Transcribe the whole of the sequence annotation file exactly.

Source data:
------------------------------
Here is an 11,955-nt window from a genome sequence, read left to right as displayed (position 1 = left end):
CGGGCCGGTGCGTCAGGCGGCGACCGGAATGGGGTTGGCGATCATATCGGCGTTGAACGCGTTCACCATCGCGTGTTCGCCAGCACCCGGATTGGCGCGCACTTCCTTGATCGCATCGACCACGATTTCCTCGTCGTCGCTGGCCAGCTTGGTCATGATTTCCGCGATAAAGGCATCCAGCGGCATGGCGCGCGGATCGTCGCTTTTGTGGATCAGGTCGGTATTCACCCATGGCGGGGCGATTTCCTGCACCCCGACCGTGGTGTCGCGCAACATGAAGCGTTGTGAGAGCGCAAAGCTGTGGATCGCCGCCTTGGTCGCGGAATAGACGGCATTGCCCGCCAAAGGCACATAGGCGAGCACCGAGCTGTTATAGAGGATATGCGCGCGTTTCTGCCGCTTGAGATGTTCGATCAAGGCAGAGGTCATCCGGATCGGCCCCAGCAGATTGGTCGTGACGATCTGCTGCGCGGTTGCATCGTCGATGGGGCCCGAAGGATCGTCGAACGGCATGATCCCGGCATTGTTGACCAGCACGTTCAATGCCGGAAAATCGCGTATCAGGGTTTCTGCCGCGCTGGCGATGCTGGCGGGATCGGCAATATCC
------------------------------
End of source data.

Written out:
Here is an 11,955-nt window from a genome sequence, read left to right as displayed (position 1 = left end):
CGGGCCGGTGCGTCAGGCGGCGACCGGAATGGGGTTGGCGATCATATCGGCGTTGAACGCGTTCACCATCGCGTGTTCGCCAGCACCCGGATTGGCGCGCACTTCCTTGATCGCATCGACCACGATTTCCTCGTCGTCGCTGGCCAGCTTGGTCATGATTTCCGCGATAAAGGCATCCAGCGGCATGGCGCGCGGATCGTCGCTTTTGTGGATCAGGTCGGTATTCACCCATGGCGGGGCGATTTCCTGCACCCCGACCGTGGTGTCGCGCAACATGAAGCGTTGTGAGAGCGCAAAGCTGTGGATCGCCGCCTTGGTCGCGGAATAGACGGCATTGCCCGCCAAAGGCACATAGGCGAGCACCGAGCTGTTATAGAGGATATGCGCGCGTTTCTGCCGCTTGAGATGTTCGATCAAGGCAGAGGTCATCCGGATCGGCCCCAGCAGATTGGTCGTGACGATCTGCTGCGCGGTTGCATCGTCGATGGGGCCCGAAGGATCGTCGAACGGCATGATCCCGGCATTGTTGACCAGCACGTTCAATGCCGGAAAATCGCGTATCAGGGTTTCTGCCGCGCTGGCGATGCTGGCGGGATCGGCAATATCC